This would mean you will go every week or month in your payment collection service. Open an Excel sheet and enter the weekly or monthly revenue and then check if it increased from the previous entry.

This simple activity ascertains that you always have a view on total revenue of your business.

More importantly, you will know if your business grew in that period.

How are your revenue numbers looking?

Do they suck?

No worries. We have a hack for it.

The reason we track revenue is for the same reason. If we keep an eye on it, we will know when we need to take counter measures to increase that number.

Here are some actions you can take to increase your revenue.

  • Run a promotional campaign to your clients
  • Run a promotional discount campaign to your potential clients
  • Add more budget to your profitable advertising campaign
  • Add more related products to your suite allowing you to run a promotional campaign

Either of the above campaign should be able to increase your revenue that week/month.

If done right, this should increase your revenue in perpetuity.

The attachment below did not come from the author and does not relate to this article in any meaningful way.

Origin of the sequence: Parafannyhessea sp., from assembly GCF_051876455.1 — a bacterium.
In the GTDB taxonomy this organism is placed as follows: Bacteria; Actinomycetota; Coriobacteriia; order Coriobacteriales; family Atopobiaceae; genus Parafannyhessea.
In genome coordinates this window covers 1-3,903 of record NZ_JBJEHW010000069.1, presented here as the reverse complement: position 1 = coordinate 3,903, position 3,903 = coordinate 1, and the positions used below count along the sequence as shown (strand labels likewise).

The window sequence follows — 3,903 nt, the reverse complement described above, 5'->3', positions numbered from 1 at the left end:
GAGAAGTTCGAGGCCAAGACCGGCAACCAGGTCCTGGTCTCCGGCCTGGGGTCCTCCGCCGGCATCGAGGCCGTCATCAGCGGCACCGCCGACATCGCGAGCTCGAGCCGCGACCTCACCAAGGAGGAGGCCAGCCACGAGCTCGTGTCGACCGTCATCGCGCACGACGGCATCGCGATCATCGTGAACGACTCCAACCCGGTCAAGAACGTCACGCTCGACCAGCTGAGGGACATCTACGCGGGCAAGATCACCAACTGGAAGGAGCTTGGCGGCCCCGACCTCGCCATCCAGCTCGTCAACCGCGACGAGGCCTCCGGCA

Metric #2: Subscribers/Clients

If you have a subscription service, then you must always look at how you are adding new subscribers. The same applies for transactional business. If you have a transactional business you need to consistently add new paying clients to your business.

This metric is important and ties directly to the above metric of revenue.

Consistent increase in clients allows you to be certain of business growth.

It also ascertains that more and more potential clients are hearing about your business.

The same system that shows you the revenue should be able to show you the number of new clients. Alternatively, if you have Google Analytics setup on your business, it can also help you track new clients on your business.

If getting new clients seems to be a challenge, you may want to look into:

  • Creating an aggressive content creation and distribution strategy
  • Advertising on new platforms where you may be able to find clients